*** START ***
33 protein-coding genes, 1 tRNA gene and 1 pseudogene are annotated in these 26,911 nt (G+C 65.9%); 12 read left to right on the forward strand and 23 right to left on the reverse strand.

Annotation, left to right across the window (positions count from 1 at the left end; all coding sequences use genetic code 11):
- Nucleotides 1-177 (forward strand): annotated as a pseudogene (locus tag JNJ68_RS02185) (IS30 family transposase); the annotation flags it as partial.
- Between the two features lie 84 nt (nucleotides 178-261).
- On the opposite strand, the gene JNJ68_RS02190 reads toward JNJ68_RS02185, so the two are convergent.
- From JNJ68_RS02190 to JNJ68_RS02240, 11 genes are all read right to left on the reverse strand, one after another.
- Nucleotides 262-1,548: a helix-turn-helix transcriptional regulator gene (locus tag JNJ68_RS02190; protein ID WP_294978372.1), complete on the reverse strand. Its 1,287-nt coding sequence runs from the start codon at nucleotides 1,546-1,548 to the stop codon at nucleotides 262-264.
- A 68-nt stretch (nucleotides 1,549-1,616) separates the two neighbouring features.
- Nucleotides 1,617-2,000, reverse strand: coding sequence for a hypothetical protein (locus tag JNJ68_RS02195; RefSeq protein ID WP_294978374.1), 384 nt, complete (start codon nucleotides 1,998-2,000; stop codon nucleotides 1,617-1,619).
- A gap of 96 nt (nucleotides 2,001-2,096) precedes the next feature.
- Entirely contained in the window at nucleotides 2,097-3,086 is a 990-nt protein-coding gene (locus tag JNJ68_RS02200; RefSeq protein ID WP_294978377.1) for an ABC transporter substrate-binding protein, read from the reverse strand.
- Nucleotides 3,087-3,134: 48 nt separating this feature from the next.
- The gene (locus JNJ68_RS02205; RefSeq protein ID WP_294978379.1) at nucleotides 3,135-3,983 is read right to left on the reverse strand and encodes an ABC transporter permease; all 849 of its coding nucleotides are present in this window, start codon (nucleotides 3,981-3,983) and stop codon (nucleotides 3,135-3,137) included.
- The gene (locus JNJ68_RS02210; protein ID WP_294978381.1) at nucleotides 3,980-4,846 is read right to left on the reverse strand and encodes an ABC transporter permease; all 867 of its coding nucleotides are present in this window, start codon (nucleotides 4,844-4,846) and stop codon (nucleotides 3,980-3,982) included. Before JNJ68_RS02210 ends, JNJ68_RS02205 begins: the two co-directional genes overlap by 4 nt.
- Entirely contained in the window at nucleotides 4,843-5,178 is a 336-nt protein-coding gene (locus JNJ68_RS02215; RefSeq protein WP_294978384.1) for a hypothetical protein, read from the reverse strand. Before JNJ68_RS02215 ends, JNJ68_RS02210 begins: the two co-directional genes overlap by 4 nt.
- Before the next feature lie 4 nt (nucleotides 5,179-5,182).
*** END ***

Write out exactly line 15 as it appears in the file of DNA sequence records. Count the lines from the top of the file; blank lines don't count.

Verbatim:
- Entirely contained in the window at nucleotides 4,843-5,178 is a 336-nt protein-coding gene (locus JNJ68_RS02215; RefSeq protein WP_294978384.1) for a hypothetical protein, read from the reverse strand. Before JNJ68_RS02215 ends, JNJ68_RS02210 begins: the two co-directional genes overlap by 4 nt.